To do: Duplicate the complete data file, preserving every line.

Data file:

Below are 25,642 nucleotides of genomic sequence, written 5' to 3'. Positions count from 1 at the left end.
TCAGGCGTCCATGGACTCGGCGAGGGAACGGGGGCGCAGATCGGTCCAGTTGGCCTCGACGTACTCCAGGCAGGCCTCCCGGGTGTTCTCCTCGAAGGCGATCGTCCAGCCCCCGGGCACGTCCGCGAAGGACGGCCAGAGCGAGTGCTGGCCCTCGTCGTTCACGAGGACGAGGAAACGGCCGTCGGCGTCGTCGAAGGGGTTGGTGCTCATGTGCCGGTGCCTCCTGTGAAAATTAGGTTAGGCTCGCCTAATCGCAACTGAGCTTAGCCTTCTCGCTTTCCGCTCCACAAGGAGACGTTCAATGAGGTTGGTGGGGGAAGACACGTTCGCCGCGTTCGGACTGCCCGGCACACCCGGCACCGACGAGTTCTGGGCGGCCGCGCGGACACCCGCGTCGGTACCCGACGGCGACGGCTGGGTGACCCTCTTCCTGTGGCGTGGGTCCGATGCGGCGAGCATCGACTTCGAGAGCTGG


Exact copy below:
Below are 25,642 nucleotides of genomic sequence, written 5' to 3'. Positions count from 1 at the left end.
TCAGGCGTCCATGGACTCGGCGAGGGAACGGGGGCGCAGATCGGTCCAGTTGGCCTCGACGTACTCCAGGCAGGCCTCCCGGGTGTTCTCCTCGAAGGCGATCGTCCAGCCCCCGGGCACGTCCGCGAAGGACGGCCAGAGCGAGTGCTGGCCCTCGTCGTTCACGAGGACGAGGAAACGGCCGTCGGCGTCGTCGAAGGGGTTGGTGCTCATGTGCCGGTGCCTCCTGTGAAAATTAGGTTAGGCTCGCCTAATCGCAACTGAGCTTAGCCTTCTCGCTTTCCGCTCCACAAGGAGACGTTCAATGAGGTTGGTGGGGGAAGACACGTTCGCCGCGTTCGGACTGCCCGGCACACCCGGCACCGACGAGTTCTGGGCGGCCGCGCGGACACCCGCGTCGGTACCCGACGGCGACGGCTGGGTGACCCTCTTCCTGTGGCGTGGGTCCGATGCGGCGAGCATCGACTTCGAGAGCTGG